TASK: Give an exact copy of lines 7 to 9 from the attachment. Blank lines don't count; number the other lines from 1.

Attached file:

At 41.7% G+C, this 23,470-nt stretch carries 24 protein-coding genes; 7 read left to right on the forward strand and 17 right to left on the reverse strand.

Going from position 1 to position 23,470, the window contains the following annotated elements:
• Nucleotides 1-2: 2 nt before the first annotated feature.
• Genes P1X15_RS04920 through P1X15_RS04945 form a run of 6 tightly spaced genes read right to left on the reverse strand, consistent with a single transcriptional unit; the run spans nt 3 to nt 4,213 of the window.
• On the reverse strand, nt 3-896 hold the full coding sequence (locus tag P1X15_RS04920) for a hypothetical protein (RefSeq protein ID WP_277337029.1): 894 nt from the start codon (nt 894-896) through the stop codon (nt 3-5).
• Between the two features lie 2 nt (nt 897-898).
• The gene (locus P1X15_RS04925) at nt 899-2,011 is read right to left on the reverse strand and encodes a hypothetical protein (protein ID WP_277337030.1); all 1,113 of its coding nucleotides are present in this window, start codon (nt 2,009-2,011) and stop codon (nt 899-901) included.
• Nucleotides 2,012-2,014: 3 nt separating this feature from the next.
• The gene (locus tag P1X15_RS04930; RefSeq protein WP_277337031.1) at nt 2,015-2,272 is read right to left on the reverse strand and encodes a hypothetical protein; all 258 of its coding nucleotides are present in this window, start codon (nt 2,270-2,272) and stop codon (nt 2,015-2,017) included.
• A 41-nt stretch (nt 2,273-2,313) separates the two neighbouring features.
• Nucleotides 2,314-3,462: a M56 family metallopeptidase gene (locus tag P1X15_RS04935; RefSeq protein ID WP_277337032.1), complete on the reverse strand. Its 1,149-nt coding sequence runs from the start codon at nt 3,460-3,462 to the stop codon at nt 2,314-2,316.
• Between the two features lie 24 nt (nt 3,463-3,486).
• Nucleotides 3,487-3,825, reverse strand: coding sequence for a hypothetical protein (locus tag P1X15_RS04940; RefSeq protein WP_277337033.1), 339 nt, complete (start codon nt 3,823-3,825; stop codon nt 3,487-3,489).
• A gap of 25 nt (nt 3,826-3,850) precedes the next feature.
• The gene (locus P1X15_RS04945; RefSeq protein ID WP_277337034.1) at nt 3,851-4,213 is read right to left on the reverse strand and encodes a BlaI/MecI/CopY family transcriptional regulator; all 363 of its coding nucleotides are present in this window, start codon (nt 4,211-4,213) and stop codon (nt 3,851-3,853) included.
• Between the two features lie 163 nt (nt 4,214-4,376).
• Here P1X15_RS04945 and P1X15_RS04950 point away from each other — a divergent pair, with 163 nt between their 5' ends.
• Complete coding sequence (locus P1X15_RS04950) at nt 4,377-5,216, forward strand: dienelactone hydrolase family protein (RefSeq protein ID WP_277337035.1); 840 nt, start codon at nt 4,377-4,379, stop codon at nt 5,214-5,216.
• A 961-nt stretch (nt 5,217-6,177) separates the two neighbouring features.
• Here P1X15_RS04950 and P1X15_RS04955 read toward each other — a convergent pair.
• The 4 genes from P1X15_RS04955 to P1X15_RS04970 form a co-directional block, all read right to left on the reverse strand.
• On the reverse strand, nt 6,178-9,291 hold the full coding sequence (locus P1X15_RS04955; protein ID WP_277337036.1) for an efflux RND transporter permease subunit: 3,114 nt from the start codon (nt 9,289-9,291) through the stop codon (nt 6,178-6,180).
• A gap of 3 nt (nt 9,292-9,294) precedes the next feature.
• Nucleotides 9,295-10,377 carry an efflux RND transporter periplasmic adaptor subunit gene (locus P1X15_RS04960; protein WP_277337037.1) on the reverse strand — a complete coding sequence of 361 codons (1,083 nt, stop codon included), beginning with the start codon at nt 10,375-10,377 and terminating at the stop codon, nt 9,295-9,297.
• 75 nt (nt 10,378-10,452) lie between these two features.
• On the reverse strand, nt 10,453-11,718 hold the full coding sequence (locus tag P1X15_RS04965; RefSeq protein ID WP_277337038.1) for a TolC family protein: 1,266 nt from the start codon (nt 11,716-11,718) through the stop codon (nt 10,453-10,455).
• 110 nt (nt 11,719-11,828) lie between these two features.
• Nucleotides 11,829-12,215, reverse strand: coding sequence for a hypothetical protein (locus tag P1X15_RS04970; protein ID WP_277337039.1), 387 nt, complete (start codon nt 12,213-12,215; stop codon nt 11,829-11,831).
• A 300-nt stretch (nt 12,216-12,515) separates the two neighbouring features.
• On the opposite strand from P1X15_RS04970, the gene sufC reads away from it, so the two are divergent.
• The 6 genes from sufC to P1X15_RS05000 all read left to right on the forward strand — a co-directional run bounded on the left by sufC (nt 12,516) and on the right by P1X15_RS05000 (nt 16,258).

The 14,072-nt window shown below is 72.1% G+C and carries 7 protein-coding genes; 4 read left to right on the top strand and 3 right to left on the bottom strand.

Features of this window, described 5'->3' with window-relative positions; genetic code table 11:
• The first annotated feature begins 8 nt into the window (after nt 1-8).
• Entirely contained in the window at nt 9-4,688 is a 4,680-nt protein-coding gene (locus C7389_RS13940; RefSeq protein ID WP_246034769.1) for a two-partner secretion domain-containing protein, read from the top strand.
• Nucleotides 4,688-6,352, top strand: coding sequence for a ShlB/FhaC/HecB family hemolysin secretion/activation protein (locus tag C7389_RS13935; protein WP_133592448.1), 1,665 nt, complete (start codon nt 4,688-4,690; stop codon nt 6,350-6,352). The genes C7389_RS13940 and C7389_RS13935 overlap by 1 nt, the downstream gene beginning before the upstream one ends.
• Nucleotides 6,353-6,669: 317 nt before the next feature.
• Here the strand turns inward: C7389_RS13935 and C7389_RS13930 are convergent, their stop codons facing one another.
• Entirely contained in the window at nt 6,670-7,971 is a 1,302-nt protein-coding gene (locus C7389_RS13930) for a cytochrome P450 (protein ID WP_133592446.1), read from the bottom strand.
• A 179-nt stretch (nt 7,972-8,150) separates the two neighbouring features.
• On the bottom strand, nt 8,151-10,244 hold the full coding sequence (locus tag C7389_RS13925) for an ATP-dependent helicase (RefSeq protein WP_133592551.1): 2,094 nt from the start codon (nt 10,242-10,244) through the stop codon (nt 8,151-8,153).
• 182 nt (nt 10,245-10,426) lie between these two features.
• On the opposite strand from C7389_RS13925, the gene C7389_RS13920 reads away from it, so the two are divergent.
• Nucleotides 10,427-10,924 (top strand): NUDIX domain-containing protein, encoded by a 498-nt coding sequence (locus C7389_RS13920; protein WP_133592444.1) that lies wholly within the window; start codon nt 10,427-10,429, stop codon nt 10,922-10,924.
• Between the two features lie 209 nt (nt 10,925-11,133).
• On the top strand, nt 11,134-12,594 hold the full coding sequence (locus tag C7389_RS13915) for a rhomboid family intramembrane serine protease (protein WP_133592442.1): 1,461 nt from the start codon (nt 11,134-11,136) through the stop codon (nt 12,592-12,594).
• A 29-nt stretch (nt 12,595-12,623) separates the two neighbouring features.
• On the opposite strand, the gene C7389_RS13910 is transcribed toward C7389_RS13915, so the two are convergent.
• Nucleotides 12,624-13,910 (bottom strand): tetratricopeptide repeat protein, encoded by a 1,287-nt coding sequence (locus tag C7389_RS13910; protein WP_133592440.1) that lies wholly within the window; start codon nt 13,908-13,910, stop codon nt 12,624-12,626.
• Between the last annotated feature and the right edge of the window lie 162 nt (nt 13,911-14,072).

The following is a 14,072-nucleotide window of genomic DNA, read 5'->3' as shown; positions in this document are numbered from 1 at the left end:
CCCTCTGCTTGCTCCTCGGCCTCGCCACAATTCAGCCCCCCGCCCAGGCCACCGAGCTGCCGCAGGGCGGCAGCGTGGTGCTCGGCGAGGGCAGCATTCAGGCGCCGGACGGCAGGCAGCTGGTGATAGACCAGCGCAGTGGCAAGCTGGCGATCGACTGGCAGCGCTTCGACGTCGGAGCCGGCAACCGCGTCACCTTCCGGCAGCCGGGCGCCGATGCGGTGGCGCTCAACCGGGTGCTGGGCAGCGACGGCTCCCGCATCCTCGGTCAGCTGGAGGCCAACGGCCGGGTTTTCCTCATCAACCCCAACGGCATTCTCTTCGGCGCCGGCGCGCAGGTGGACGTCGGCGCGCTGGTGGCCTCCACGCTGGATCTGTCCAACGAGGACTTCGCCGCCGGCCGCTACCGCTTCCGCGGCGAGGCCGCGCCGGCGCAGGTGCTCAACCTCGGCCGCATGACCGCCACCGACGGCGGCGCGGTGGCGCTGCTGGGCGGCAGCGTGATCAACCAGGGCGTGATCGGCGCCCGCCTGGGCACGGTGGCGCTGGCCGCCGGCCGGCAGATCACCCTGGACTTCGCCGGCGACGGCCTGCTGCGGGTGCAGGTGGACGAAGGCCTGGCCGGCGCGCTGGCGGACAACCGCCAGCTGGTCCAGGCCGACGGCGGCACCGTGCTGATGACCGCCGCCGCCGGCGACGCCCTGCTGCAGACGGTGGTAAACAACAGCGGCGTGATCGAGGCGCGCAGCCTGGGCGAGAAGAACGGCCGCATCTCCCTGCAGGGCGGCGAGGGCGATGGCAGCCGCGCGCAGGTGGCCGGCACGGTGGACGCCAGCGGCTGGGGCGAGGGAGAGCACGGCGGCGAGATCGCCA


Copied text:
• The gene (locus P1X15_RS04925) at nt 899-2,011 is read right to left on the reverse strand and encodes a hypothetical protein (protein ID WP_277337030.1); all 1,113 of its coding nucleotides are present in this window, start codon (nt 2,009-2,011) and stop codon (nt 899-901) included.
• Nucleotides 2,012-2,014: 3 nt separating this feature from the next.
• The gene (locus tag P1X15_RS04930; RefSeq protein WP_277337031.1) at nt 2,015-2,272 is read right to left on the reverse strand and encodes a hypothetical protein; all 258 of its coding nucleotides are present in this window, start codon (nt 2,270-2,272) and stop codon (nt 2,015-2,017) included.